Hell if people knew about this likely fix…they wouldn’t do it…we can barely get the oil changed on time with most people. Nobody has the mindset of or for PM for the engine…just run and everything is fine in their minds…they have to be forced to stop by major issues. Shame cars are so abused… I have always said…I can tell you A LOT about a person by the way they maintain their vehicle…sometimes to be a good troubleshooter you need to get into the owners heads and find out how they tick. I have used this theory with great success in the past as well as today. Knowing the owner goes a long way toward fixing strange problems sometimes. Part Technician…part Psychologist…



With all due respect, are you telling us that if the ORIGINAL headgasket failed and NOT due to overheating, neglect, etc., it’s because the owner did not retorque the head bolts “after a period of time.”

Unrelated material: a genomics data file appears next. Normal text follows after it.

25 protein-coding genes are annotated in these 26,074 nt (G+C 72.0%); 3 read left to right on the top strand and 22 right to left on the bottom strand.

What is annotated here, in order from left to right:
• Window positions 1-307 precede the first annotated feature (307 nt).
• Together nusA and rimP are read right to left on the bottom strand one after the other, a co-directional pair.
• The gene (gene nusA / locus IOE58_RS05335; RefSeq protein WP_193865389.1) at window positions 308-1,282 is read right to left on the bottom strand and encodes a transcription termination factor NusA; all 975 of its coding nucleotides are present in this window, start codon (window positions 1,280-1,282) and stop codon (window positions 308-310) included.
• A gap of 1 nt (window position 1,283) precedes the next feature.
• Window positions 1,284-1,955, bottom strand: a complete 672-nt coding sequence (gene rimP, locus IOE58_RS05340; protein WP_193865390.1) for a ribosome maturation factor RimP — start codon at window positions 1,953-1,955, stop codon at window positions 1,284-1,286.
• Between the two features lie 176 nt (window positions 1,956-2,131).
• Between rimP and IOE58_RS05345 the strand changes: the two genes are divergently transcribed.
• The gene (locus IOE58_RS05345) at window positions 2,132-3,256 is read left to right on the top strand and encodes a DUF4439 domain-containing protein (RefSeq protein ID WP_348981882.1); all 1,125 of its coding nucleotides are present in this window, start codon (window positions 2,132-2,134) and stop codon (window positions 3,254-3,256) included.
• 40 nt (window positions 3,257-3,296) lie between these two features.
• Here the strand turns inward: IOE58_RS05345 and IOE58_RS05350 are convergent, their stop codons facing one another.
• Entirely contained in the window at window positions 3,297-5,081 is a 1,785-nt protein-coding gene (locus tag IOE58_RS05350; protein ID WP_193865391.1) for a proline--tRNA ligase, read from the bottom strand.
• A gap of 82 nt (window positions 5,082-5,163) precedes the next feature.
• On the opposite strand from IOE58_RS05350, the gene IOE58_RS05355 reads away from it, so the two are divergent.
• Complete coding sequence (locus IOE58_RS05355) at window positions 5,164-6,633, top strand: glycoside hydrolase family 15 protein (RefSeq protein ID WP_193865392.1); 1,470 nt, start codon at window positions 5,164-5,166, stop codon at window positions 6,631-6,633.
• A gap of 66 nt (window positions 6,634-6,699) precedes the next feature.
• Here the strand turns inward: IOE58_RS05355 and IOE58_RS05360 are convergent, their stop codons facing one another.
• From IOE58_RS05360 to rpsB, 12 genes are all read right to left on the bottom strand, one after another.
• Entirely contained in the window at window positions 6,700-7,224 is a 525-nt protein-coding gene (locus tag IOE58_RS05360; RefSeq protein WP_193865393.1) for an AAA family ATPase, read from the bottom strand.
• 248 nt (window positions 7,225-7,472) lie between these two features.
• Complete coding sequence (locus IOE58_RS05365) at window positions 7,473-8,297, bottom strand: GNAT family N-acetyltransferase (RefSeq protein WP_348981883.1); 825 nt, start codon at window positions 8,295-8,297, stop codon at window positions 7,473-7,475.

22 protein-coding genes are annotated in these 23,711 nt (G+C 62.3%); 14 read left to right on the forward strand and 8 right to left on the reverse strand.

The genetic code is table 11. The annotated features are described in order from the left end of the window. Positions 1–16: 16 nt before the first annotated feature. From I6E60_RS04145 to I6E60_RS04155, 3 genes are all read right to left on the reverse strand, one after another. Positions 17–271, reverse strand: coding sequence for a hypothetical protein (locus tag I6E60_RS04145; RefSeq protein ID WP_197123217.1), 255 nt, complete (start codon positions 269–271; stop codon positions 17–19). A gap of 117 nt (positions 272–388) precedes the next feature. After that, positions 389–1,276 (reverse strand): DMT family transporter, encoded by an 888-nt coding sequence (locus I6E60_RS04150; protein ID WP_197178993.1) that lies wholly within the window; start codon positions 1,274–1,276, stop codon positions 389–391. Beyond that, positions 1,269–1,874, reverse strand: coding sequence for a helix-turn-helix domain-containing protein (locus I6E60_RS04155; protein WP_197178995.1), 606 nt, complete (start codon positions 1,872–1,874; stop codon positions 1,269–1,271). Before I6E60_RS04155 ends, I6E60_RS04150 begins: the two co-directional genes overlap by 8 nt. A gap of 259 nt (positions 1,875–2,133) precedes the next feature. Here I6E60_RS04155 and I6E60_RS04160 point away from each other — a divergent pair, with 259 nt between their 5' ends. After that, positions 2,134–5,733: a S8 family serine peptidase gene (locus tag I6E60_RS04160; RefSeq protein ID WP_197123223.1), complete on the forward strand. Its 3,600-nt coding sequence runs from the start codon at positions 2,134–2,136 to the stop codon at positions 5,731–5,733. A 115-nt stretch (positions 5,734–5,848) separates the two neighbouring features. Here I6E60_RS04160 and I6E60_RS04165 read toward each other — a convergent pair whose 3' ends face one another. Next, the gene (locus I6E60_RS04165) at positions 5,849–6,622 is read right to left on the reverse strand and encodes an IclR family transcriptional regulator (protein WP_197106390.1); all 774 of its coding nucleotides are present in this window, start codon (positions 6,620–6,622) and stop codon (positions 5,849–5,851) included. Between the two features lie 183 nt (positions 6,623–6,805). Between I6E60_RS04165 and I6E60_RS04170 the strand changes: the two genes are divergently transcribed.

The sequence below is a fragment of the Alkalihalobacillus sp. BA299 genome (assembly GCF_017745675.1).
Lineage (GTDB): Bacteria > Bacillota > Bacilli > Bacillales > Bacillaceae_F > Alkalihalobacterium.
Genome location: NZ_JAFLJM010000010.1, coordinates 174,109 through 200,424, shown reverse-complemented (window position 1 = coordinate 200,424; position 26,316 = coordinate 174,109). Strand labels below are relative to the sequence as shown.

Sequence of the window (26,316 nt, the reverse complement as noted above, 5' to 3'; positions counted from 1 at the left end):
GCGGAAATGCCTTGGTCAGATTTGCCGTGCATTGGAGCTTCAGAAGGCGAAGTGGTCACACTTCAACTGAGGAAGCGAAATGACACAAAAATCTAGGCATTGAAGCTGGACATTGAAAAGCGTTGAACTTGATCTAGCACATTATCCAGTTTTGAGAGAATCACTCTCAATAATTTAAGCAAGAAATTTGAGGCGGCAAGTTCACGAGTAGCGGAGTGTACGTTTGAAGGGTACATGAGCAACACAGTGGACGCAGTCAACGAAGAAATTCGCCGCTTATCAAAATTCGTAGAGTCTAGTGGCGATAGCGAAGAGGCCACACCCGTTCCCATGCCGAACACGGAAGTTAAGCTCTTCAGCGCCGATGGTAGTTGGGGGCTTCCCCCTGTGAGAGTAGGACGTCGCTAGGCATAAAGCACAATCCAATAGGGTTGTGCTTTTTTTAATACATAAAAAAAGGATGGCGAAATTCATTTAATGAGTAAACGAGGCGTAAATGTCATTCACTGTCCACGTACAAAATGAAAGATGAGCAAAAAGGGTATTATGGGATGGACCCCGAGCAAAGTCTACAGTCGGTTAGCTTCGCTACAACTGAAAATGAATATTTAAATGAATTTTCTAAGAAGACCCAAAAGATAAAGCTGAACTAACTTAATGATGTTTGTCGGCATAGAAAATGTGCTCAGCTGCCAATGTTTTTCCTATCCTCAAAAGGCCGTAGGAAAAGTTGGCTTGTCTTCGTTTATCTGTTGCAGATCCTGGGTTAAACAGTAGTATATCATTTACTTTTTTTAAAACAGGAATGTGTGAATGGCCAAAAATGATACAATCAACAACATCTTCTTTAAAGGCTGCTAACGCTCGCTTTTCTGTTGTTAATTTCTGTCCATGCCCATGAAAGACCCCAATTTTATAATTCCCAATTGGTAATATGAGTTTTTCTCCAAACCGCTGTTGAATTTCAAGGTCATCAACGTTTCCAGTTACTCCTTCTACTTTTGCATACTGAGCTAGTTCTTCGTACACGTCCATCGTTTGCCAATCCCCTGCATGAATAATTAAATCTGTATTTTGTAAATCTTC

If that’s indeed what you are saying, then IMO the Subaru headgasket and bolt design is 100% garbage :frowning:

I’m no Subaru guy, not by any means, but from what I hear, many headgaskets failed through absolutely no fault WHATSOVER of the owners

One of my colleagues . . . not the Subaru guy, by the way . . . is a bit older than me and has probably worked on all sorts of cars at independent shops over the years. According to him, you should count on having to replace the Subaru headgaskets every so many years, no matter how well you treat it. Just a fact of life, apparently.

I’m assuing the gaskets that are failing are mls. That has been the standard for some time now. By your logic, we should be seeing lots of headgasket failures all the time, on every kind of vehicle that uses this, if the owner doesn’t retorque the headbolts. AFAIK, that is not the case with Toyota, Ford, GM, etc.